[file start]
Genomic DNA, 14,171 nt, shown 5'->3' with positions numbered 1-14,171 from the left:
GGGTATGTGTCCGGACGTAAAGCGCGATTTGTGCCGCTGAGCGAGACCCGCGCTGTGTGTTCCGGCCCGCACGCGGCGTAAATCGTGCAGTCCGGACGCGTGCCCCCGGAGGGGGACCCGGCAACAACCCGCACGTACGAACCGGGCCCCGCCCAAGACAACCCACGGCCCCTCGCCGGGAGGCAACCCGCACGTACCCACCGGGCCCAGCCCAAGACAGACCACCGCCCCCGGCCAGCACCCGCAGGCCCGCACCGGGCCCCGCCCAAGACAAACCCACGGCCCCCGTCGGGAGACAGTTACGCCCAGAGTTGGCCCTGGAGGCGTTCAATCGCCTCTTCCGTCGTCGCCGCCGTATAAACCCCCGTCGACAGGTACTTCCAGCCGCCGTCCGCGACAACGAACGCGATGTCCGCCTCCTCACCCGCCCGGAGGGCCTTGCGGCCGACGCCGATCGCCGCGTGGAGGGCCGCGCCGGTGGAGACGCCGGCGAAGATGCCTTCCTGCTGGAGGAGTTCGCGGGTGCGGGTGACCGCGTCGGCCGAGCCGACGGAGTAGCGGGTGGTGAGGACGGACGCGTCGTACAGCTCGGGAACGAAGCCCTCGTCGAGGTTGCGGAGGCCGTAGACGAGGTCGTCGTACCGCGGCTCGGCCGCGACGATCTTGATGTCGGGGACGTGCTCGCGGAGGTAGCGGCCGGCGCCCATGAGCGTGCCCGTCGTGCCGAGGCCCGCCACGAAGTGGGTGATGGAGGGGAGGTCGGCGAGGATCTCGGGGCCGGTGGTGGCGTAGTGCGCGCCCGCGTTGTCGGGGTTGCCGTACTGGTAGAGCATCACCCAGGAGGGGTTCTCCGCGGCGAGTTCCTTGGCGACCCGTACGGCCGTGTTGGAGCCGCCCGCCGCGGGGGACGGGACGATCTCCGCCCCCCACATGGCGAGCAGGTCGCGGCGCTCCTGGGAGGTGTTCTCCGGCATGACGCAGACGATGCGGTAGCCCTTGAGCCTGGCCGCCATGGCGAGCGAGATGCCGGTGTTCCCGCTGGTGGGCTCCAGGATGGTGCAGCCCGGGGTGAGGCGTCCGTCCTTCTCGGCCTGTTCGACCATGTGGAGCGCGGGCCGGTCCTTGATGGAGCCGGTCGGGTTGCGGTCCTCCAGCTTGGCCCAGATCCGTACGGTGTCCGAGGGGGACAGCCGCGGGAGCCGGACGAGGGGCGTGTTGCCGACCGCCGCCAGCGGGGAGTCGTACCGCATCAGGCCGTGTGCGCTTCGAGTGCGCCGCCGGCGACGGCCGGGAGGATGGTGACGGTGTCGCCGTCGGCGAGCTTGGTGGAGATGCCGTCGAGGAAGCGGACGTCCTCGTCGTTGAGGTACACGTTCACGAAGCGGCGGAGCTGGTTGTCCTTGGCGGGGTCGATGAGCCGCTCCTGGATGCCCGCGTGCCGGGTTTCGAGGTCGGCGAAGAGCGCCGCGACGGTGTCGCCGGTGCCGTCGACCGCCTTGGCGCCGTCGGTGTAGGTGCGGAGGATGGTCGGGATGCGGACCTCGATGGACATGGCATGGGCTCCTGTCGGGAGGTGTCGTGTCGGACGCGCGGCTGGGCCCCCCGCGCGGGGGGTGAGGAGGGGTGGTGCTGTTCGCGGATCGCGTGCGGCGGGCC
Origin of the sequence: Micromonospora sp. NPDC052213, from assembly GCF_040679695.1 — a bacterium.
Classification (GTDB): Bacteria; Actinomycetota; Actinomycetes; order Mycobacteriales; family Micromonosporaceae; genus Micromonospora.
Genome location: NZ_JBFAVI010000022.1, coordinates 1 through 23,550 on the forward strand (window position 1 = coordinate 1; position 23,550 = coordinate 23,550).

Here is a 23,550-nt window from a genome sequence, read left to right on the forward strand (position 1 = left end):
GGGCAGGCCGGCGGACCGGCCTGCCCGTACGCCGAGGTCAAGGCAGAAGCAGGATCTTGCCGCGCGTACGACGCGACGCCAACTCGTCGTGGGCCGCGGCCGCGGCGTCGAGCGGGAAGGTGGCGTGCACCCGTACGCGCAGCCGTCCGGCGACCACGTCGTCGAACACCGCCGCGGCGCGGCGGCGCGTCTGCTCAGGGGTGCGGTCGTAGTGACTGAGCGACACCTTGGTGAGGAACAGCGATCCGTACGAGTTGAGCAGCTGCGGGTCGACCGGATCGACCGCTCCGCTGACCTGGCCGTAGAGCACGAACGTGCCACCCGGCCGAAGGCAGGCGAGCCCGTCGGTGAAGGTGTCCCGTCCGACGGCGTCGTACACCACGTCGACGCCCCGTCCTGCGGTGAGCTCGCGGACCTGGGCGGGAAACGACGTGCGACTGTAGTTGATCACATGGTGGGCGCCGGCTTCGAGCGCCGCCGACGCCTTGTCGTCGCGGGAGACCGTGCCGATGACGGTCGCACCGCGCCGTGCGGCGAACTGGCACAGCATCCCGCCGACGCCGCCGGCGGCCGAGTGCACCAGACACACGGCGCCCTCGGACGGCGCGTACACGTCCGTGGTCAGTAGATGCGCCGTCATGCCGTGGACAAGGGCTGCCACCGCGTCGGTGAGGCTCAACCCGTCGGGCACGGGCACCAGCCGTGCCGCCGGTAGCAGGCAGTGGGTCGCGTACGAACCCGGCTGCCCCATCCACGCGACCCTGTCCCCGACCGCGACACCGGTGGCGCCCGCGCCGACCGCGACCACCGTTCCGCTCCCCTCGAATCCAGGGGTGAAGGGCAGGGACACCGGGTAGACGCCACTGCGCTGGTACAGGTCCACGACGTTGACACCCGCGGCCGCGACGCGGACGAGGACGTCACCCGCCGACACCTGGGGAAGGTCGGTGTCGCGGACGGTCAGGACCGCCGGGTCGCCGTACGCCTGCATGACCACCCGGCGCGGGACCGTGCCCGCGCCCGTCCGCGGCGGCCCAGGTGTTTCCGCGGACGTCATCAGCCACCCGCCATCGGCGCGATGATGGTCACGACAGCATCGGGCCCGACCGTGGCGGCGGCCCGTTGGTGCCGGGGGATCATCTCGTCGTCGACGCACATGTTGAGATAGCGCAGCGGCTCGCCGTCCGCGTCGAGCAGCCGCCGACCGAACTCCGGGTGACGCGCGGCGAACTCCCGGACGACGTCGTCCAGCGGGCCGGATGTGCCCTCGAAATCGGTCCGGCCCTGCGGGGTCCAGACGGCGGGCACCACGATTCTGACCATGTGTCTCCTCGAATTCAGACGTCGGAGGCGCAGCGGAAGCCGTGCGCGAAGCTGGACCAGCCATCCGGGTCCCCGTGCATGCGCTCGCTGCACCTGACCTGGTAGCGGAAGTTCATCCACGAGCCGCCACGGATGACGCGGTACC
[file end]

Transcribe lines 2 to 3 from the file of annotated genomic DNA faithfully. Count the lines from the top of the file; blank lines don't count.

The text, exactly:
GGGTATGTGTCCGGACGTAAAGCGCGATTTGTGCCGCTGAGCGAGACCCGCGCTGTGTGTTCCGGCCCGCACGCGGCGTAAATCGTGCAGTCCGGACGCGTGCCCCCGGAGGGGGACCCGGCAACAACCCGCACGTACGAACCGGGCCCCGCCCAAGACAACCCACGGCCCCTCGCCGGGAGGCAACCCGCACGTACCCACCGGGCCCAGCCCAAGACAGACCACCGCCCCCGGCCAGCACCCGCAGGCCCGCACCGGGCCCCGCCCAAGACAAACCCACGGCCCCCGTCGGGAGACAGTTACGCCCAGAGTTGGCCCTGGAGGCGTTCAATCGCCTCTTCCGTCGTCGCCGCCGTATAAACCCCCGTCGACAGGTACTTCCAGCCGCCGTCCGCGACAACGAACGCGATGTCCGCCTCCTCACCCGCCCGGAGGGCCTTGCGGCCGACGCCGATCGCCGCGTGGAGGGCCGCGCCGGTGGAGACGCCGGCGAAGATGCCTTCCTGCTGGAGGAGTTCGCGGGTGCGGGTGACCGCGTCGGCCGAGCCGACGGAGTAGCGGGTGGTGAGGACGGACGCGTCGTACAGCTCGGGAACGAAGCCCTCGTCGAGGTTGCGGAGGCCGTAGACGAGGTCGTCGTACCGCGGCTCGGCCGCGACGATCTTGATGTCGGGGACGTGCTCGCGGAGGTAGCGGCCGGCGCCCATGAGCGTGCCCGTCGTGCCGAGGCCCGCCACGAAGTGGGTGATGGAGGGGAGGTCGGCGAGGATCTCGGGGCCGGTGGTGGCGTAGTGCGCGCCCGCGTTGTCGGGGTTGCCGTACTGGTAGAGCATCACCCAGGAGGGGTTCTCCGCGGCGAGTTCCTTGGCGACCCGTACGGCCGTGTTGGAGCCGCCCGCCGCGGGGGACGGGACGATCTCCGCCCCCCACATGGCGAGCAGGTCGCGGCGCTCCTGGGAGGTGTTCTCCGGCATGACGCAGACGATGCGGTAGCCCTTGAGCCTGGCCGCCATGGCGAGCGAGATGCCGGTGTTCCCGCTGGTGGGCTCCAGGATGGTGCAGCCCGGGGTGAGGCGTCCGTCCTTCTCGGCCTGTTCGACCATGTGGAGCGCGGGCCGGTCCTTGATGGAGCCGGTCGGGTTGCGGTCCTCCAGCTTGGCCCAGATCCGTACGGTGTCCGAGGGGGACAGCCGCGGGAGCCGGACGAGGGGCGTGTTGCCGACCGCCGCCAGCGGGGAGTCGTACCGCATCAGGCCGTGTGCGCTTCGAGTGCGCCGCCGGCGACGGCCGGGAGGATGGTGACGGTGTCGCCGTCGGCGAGCTTGGTGGAGATGCCGTCGAGGAAGCGGACGTCCTCGTCGTTGAGGTACACGTTCACGAAGCGGCGGAGCTGGTTGTCCTTGGCGGGGTCGATGAGCCGCTCCTGGATGCCCGCGTGCCGGGTTTCGAGGTCGGCGAAGAGCGCCGCGACGGTGTCGCCGGTGCCGTCGACCGCCTTGGCGCCGTCGGTGTAGGTGCGGAGGATGGTCGGGATGCGGACCTCGATGGACATGGCATGGGCTCCTGTCGGGAGGTGTCGTGTCGGACGCGCGGCTGGGCCCCCCGCGCGGGGGGTGAGGAGGGGTGGTGCTGTTCGCGGATCGCGTGCGGCGGGCC
Origin of the sequence: Micromonospora sp. NPDC052213, from assembly GCF_040679695.1 — a bacterium.